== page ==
One thing from the past. When Microsoft introduced Outlook, they made it very easy to import your stuff into Outlook. Going the other way, now that was tough. MS wanted to get you into Outlook, use it, have it become a habit, and dominate. Well, they did a good job.

    I would think, that with LI being software, if the marketplace becomes dissatisfied with LI, another company could come along, with an import feature, and allow users to import their LI stuff, into the new/next, thing. I am a bit surprised Jigsaw and others haven’t tried that yet.

    As Ed said, this is a tool, that’s it, it’s not a solution.

  17. @ Trish: You hit on a very important point: “a lot of our A-player talent is not hanging out on Facebook or they do not use it.”
    Quite true, and what isn’t said is that MOST COMPANIES CAN’T GET A-PLAYERS: THEY AREN’T A-COMPANIES AND DON’T HAVE A-STUFF TO OFFER. Want to figure out who you CAN get? Determine your Corporate Desirability Score (https://staging.ere.net/2013/02/15/recruiting-supermodels-and-a-tool-to-help-you-do-it/) and find out.


    Keith “Let’s Get Real” Halperin

  18. As a sourcing tool, LI is only good if profiles are updated. I think LI’s massive user growth is driven by the desire to professionally network and make connections….not the desire to find a job. Once new users make connections with people they already know, they visit LI less often and see less value…leading to out of date profiles and not responding to inmails. I think LI will be disrupted by a new platform that delivers greater value for the non job seekers…sort of what LI did to Facebook. LI became the professional network and Facebook became social only. LI may become the “resume” database for job seekers. I hope I’m wrong.

  19. To Kurt: You make a good point. I initially thought that LI is primarily meant for employed professionals who want to get in touch with important people in their field of business – customers, ex-colleagues, leading specialists in the industry etc. Then I found out many articles claiming that LI is primarily a recruitment / job-seeking tool. Thereafter somebody claimed that LI makes most of its revenue from some kind of marketing activities. I think LI needs to decide by itself what they really want to be. Now the urge by LI to find more sources of revenue is making the whole picture a bit difficult to comprehend. It you try to please everybody, you don’t make anybody really happy. The window of opportunity is now open, and according to my observation the people with the most polished profiles on LI are job seekers, either doing it openly or discreetly. Nothing wrong with that. If these people get disappointed (or get a job), then they will disappear (=stop being active). It the whole point is just to let professionals send emails to each other or to read articles written by industry experts, then there are lots of other tools to do the same thing.

  20. @ Matti

    I agree. I really want to see LI develop itself to drive hires in some way, perhaps by incorporating a way to pay out referral bonuses to people, anyone on the board who recommends a person who gets hired and stays for say 90+ days, or whatever standard the person paying out wants to use.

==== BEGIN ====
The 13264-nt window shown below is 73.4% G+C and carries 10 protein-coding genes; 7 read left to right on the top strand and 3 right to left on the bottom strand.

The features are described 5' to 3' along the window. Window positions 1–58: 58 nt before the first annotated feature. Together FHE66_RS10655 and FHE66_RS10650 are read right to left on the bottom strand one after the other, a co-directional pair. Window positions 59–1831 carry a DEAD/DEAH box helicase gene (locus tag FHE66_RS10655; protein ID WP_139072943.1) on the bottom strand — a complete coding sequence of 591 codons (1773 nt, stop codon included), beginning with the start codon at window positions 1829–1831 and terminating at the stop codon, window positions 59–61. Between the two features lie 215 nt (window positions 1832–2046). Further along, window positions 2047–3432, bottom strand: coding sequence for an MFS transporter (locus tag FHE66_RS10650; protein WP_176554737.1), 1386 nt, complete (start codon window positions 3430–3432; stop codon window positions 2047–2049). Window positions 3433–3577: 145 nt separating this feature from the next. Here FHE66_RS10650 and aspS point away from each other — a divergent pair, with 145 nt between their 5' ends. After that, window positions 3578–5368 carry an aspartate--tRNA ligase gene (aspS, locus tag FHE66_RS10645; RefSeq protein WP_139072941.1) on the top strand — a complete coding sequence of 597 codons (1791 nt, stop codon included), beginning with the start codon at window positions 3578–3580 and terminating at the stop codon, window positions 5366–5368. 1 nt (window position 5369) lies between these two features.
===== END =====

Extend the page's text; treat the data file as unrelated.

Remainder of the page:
21. Didnt Jeff Weiner state about 6 months ago that he wanted LinkedIn to provide the economic graph database of the world? – or words similar to that, (there is a video about it on most biz news sites) I guess this means they need all the data and I mean all the data. so I expect LI will need to acquire as well as drive massive integrations to capture this data. As a result they will naturally diversify away from recruitment as its main rev stream. This has already been seen a little with their marketing solutions although performance was poor last qtr and wall street cried a little.
    Will they actually want to provide better recruitment services? I dont think so. If they make it so easy for everyone they lose data. They have a different agenda and recruitment is the first aspect of that strategy.

  22. @ James – You’re right. His vision is to create a global “economic graph” — a database holding a digital profile for every one of the 3.3 billion people in the global work force, along with all of the world’s jobs, and a mechanism to bring them together. So yes, recruitment is the 1st part of the strategy and it’d be wise to expand revenue in other areas along with future acquisitions. Is this the world’s biggest job board and resume DB?

    some very insightful points by Richard, Edward Kurt & Matti. It is a sourcing tool whose data has to be recent and tangible.

    Alan makes a good point in example of moving from Monster to LI and adjustment LI made to make it destination spot.

    I looked at Indeed’s DB – smaller than LI. 9M in US and $1 for access/contact. In managing recruitment and sourcing teams, I’ve had LI at about $4-6 per inmail. Both are hitting 15-25% response rates and I want to compare quality. I’m not suggesting Indeed will disrupt/replace as different model but point is LI needs to continue drive value if it’s a recruitment tool or other options will be used in time.

  23. to the Question.. Primarily the audience and where that audience shifts to, is what disrupts a business. The audience is the *currency* and here, in recruitment world, that is the candidate. Today having less reason to visit a JobBoard and tomorrow maybe even less reason to visit LinkedIn. Maybe a while yet. But not as long into the future as one might think.